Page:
"Hoxhaism" is an informal term used to refer to a variant of anti-revisionist Marxism–Leninism that developed in the late 1970s due to a split in the Maoist movement, appearing after the ideological row between the Communist Party of China and the Party of Labour of Albania in 1978.
The Albanians rallied a new separate international tendency. This tendency would demarcate itself by a strict defense of the legacy of Joseph Stalin and fierce criticism of virtually all other Communist groupings as revisionist. Critical of the United States, the Soviet Union, China, and Yugoslavia, Enver Hoxha declared the latter three to be social-imperialist and condemned the Soviet invasion of Czechoslovakia by withdrawing from the Warsaw Pact in response.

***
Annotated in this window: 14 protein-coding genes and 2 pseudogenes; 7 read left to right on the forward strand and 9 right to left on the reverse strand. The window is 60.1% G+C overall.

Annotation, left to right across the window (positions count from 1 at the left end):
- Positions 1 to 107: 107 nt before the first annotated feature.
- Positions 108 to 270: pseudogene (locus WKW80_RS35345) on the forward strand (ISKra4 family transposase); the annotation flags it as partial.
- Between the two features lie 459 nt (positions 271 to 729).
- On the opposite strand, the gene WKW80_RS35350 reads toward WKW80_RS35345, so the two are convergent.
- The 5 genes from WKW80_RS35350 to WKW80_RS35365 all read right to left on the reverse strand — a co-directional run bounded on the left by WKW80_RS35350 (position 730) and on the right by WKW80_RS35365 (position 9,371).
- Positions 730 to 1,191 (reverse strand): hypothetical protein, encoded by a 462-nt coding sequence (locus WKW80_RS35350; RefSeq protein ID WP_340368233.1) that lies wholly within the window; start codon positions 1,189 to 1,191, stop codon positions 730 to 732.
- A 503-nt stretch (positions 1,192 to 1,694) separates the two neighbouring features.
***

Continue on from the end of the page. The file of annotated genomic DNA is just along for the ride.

Hoxha declared Albania to be the world's only state legitimately adhering to Marxism–Leninism after 1978. The Albanians were able to win over a large share of the Maoists, mainly in Latin America such as the Popular Liberation Army and Marxist-Leninist Communist Party of Ecuador, as well as the Communist Party of Brazil, but also had a significant international following in general. This tendency has occasionally been labeled as 'Hoxhaism' after him.
After the fall of the Communist government in Albania, the pro-Albanian parties are grouped around an international conference and the publication Unity and Struggle.
Read more about Hoxhaism: "Hoxhaist" Websites